Differential occupational risks to healthcare workers from SARS-CoV-2 observed during a prospective observational study.
Eyre DW., Lumley SF., O'Donnell D., Campbell M., Sims E., Lawson E., Warren F., James T., Cox S., Howarth A., Doherty G., Hatch SB., Kavanagh J., Chau KK., Fowler PW., Swann J., Volk D., Yang-Turner F., Stoesser N., Matthews PC., Dudareva M., Davies T., Shaw RH., Peto L., Downs LO., Vogt A., Amini A., Young BC., Drennan PG., Mentzer AJ., Skelly DT., Karpe F., Neville MJ., Andersson M., Brent AJ., Jones N., Martins Ferreira L., Christott T., Marsden BD., Hoosdally S., Cornall R., Crook DW., Stuart DI., Screaton G., Oxford University Hospitals Staff Testing Group None., Peto TE., Holthof B., O'Donnell A-M., Ebner D., Conlon CP., Jeffery K., Walker TM.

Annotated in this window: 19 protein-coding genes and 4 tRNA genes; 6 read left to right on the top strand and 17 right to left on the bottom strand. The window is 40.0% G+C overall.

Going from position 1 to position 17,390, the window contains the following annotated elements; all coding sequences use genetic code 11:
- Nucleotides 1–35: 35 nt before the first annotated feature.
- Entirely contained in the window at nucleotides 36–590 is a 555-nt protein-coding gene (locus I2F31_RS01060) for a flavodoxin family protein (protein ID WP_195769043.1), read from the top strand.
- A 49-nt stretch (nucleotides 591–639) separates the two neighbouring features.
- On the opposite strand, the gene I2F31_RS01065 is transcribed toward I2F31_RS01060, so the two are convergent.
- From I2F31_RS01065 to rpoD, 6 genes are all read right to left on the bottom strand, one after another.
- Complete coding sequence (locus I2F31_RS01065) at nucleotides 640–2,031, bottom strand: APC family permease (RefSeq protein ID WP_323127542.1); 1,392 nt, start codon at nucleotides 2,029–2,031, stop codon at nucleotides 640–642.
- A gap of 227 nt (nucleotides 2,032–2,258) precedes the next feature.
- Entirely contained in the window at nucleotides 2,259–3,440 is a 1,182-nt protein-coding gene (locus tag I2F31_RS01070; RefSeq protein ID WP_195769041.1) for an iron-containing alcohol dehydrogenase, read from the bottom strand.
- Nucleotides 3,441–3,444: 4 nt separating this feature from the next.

We conducted voluntary Covid-19 testing programmes for symptomatic and asymptomatic staff at a UK teaching hospital using naso-/oro-pharyngeal PCR testing and immunoassays for IgG antibodies. 1128/10,034(11.2%) staff had evidence of Covid-19 at some time. Using questionnaire data provided on potential risk-factors, staff with a confirmed household contact were at greatest risk (adjusted odds ratio [aOR] 4.82 [95%CI 3.45-6.72]). Higher rates of Covid-19 were seen in staff working in Covid-19-facing areas (22.6% vs. 8.6% elsewhere) (aOR 2.47 [1.99-3.08]). Controlling for Covid-19-facing status, risks were heterogenous across the hospital, with higher rates in acute medicine (1.52 [1.07-2.16]) and sporadic outbreaks in areas with few or no Covid-19 patients. Covid-19 intensive care unit staff were relatively protected (0.44 [0.28-0.69]), likely by a bundle of PPE-related measures. Positive results were more likely in Black (1.66 [1.25-2.21]) and Asian (1.51 [1.28-1.77]) staff, independent of role or working location, and in porters and cleaners (2.06 [1.34-3.15]).